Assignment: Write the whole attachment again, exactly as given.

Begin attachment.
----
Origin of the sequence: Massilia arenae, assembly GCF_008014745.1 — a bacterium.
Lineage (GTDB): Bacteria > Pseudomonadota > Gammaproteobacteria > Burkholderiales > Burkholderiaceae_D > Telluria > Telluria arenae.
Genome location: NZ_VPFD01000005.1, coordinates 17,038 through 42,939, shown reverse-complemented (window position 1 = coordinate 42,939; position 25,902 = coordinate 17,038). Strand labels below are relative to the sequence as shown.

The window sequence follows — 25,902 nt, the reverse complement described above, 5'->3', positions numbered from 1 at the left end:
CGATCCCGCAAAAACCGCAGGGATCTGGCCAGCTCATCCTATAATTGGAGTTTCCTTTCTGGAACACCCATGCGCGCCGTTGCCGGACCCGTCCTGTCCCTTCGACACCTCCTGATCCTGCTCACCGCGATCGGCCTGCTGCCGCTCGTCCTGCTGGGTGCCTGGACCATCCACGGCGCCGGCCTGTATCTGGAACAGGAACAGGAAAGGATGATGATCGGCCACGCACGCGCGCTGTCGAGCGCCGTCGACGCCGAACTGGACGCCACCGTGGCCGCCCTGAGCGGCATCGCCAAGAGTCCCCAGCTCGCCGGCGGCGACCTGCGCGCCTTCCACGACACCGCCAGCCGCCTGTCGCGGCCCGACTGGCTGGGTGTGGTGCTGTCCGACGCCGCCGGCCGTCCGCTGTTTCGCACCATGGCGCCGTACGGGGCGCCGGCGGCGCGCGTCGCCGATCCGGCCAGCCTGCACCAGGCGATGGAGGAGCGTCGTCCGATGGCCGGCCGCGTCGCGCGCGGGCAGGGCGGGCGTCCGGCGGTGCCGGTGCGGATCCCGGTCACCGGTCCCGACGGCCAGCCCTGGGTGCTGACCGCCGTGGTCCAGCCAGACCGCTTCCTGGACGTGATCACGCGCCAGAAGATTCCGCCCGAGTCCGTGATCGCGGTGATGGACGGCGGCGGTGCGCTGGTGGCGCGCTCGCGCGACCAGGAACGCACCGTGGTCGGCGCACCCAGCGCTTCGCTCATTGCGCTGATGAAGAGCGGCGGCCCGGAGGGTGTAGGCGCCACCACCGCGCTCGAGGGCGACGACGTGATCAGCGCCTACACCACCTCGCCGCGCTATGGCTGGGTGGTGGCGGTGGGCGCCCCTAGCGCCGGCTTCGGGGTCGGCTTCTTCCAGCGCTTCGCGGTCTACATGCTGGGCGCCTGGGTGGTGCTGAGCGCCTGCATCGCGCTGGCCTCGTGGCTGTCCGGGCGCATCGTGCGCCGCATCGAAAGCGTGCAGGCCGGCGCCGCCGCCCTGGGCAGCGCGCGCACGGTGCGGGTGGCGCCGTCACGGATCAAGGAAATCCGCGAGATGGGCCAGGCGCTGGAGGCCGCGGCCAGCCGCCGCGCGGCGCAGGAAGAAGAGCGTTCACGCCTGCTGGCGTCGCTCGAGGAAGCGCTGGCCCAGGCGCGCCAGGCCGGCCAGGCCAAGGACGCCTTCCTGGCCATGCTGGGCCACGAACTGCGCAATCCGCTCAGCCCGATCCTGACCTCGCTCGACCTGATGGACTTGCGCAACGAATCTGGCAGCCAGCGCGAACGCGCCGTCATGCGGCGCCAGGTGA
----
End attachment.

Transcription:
Origin of the sequence: Massilia arenae, assembly GCF_008014745.1 — a bacterium.
Lineage (GTDB): Bacteria > Pseudomonadota > Gammaproteobacteria > Burkholderiales > Burkholderiaceae_D > Telluria > Telluria arenae.
Genome location: NZ_VPFD01000005.1, coordinates 17,038 through 42,939, shown reverse-complemented (window position 1 = coordinate 42,939; position 25,902 = coordinate 17,038). Strand labels below are relative to the sequence as shown.

The window sequence follows — 25,902 nt, the reverse complement described above, 5'->3', positions numbered from 1 at the left end:
CGATCCCGCAAAAACCGCAGGGATCTGGCCAGCTCATCCTATAATTGGAGTTTCCTTTCTGGAACACCCATGCGCGCCGTTGCCGGACCCGTCCTGTCCCTTCGACACCTCCTGATCCTGCTCACCGCGATCGGCCTGCTGCCGCTCGTCCTGCTGGGTGCCTGGACCATCCACGGCGCCGGCCTGTATCTGGAACAGGAACAGGAAAGGATGATGATCGGCCACGCACGCGCGCTGTCGAGCGCCGTCGACGCCGAACTGGACGCCACCGTGGCCGCCCTGAGCGGCATCGCCAAGAGTCCCCAGCTCGCCGGCGGCGACCTGCGCGCCTTCCACGACACCGCCAGCCGCCTGTCGCGGCCCGACTGGCTGGGTGTGGTGCTGTCCGACGCCGCCGGCCGTCCGCTGTTTCGCACCATGGCGCCGTACGGGGCGCCGGCGGCGCGCGTCGCCGATCCGGCCAGCCTGCACCAGGCGATGGAGGAGCGTCGTCCGATGGCCGGCCGCGTCGCGCGCGGGCAGGGCGGGCGTCCGGCGGTGCCGGTGCGGATCCCGGTCACCGGTCCCGACGGCCAGCCCTGGGTGCTGACCGCCGTGGTCCAGCCAGACCGCTTCCTGGACGTGATCACGCGCCAGAAGATTCCGCCCGAGTCCGTGATCGCGGTGATGGACGGCGGCGGTGCGCTGGTGGCGCGCTCGCGCGACCAGGAACGCACCGTGGTCGGCGCACCCAGCGCTTCGCTCATTGCGCTGATGAAGAGCGGCGGCCCGGAGGGTGTAGGCGCCACCACCGCGCTCGAGGGCGACGACGTGATCAGCGCCTACACCACCTCGCCGCGCTATGGCTGGGTGGTGGCGGTGGGCGCCCCTAGCGCCGGCTTCGGGGTCGGCTTCTTCCAGCGCTTCGCGGTCTACATGCTGGGCGCCTGGGTGGTGCTGAGCGCCTGCATCGCGCTGGCCTCGTGGCTGTCCGGGCGCATCGTGCGCCGCATCGAAAGCGTGCAGGCCGGCGCCGCCGCCCTGGGCAGCGCGCGCACGGTGCGGGTGGCGCCGTCACGGATCAAGGAAATCCGCGAGATGGGCCAGGCGCTGGAGGCCGCGGCCAGCCGCCGCGCGGCGCAGGAAGAAGAGCGTTCACGCCTGCTGGCGTCGCTCGAGGAAGCGCTGGCCCAGGCGCGCCAGGCCGGCCAGGCCAAGGACGCCTTCCTGGCCATGCTGGGCCACGAACTGCGCAATCCGCTCAGCCCGATCCTGACCTCGCTCGACCTGATGGACTTGCGCAACGAATCTGGCAGCCAGCGCGAACGCGCCGTCATGCGGCGCCAGGTGA